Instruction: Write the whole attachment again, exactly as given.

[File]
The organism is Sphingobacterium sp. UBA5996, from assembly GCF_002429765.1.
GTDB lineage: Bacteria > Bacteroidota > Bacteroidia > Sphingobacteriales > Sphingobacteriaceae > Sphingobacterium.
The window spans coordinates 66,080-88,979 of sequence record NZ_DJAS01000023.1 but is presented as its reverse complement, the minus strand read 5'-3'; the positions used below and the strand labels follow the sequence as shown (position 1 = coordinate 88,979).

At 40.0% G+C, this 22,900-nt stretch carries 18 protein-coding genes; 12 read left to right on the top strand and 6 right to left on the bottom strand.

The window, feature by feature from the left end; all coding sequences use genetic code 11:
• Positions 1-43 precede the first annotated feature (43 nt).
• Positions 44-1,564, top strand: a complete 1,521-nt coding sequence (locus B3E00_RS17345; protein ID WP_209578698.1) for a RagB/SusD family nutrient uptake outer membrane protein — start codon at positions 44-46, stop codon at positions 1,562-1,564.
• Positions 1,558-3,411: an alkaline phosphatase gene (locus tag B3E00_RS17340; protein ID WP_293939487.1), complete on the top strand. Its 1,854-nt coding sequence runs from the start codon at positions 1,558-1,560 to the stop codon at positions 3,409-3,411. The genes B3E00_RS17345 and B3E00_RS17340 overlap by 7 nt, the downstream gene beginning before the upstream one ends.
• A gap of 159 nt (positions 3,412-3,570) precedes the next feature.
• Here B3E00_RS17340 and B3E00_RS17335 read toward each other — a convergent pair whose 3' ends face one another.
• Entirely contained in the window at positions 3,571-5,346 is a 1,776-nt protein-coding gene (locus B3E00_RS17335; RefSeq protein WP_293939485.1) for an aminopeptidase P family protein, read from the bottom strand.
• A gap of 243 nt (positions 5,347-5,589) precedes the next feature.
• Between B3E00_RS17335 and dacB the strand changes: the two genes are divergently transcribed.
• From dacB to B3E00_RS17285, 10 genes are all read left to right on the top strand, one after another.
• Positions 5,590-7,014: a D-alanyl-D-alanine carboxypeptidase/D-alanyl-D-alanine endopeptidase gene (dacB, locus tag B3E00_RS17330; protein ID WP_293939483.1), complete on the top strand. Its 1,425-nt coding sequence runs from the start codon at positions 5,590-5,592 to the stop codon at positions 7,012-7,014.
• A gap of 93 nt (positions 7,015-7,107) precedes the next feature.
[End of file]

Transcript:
The organism is Sphingobacterium sp. UBA5996, from assembly GCF_002429765.1.
GTDB lineage: Bacteria > Bacteroidota > Bacteroidia > Sphingobacteriales > Sphingobacteriaceae > Sphingobacterium.
The window spans coordinates 66,080-88,979 of sequence record NZ_DJAS01000023.1 but is presented as its reverse complement, the minus strand read 5'-3'; the positions used below and the strand labels follow the sequence as shown (position 1 = coordinate 88,979).

At 40.0% G+C, this 22,900-nt stretch carries 18 protein-coding genes; 12 read left to right on the top strand and 6 right to left on the bottom strand.

The window, feature by feature from the left end; all coding sequences use genetic code 11:
• Positions 1-43 precede the first annotated feature (43 nt).
• Positions 44-1,564, top strand: a complete 1,521-nt coding sequence (locus B3E00_RS17345; protein ID WP_209578698.1) for a RagB/SusD family nutrient uptake outer membrane protein — start codon at positions 44-46, stop codon at positions 1,562-1,564.
• Positions 1,558-3,411: an alkaline phosphatase gene (locus tag B3E00_RS17340; protein ID WP_293939487.1), complete on the top strand. Its 1,854-nt coding sequence runs from the start codon at positions 1,558-1,560 to the stop codon at positions 3,409-3,411. The genes B3E00_RS17345 and B3E00_RS17340 overlap by 7 nt, the downstream gene beginning before the upstream one ends.
• A gap of 159 nt (positions 3,412-3,570) precedes the next feature.
• Here B3E00_RS17340 and B3E00_RS17335 read toward each other — a convergent pair whose 3' ends face one another.
• Entirely contained in the window at positions 3,571-5,346 is a 1,776-nt protein-coding gene (locus B3E00_RS17335; RefSeq protein WP_293939485.1) for an aminopeptidase P family protein, read from the bottom strand.
• A gap of 243 nt (positions 5,347-5,589) precedes the next feature.
• Between B3E00_RS17335 and dacB the strand changes: the two genes are divergently transcribed.
• From dacB to B3E00_RS17285, 10 genes are all read left to right on the top strand, one after another.
• Positions 5,590-7,014: a D-alanyl-D-alanine carboxypeptidase/D-alanyl-D-alanine endopeptidase gene (dacB, locus tag B3E00_RS17330; protein ID WP_293939483.1), complete on the top strand. Its 1,425-nt coding sequence runs from the start codon at positions 5,590-5,592 to the stop codon at positions 7,012-7,014.
• A gap of 93 nt (positions 7,015-7,107) precedes the next feature.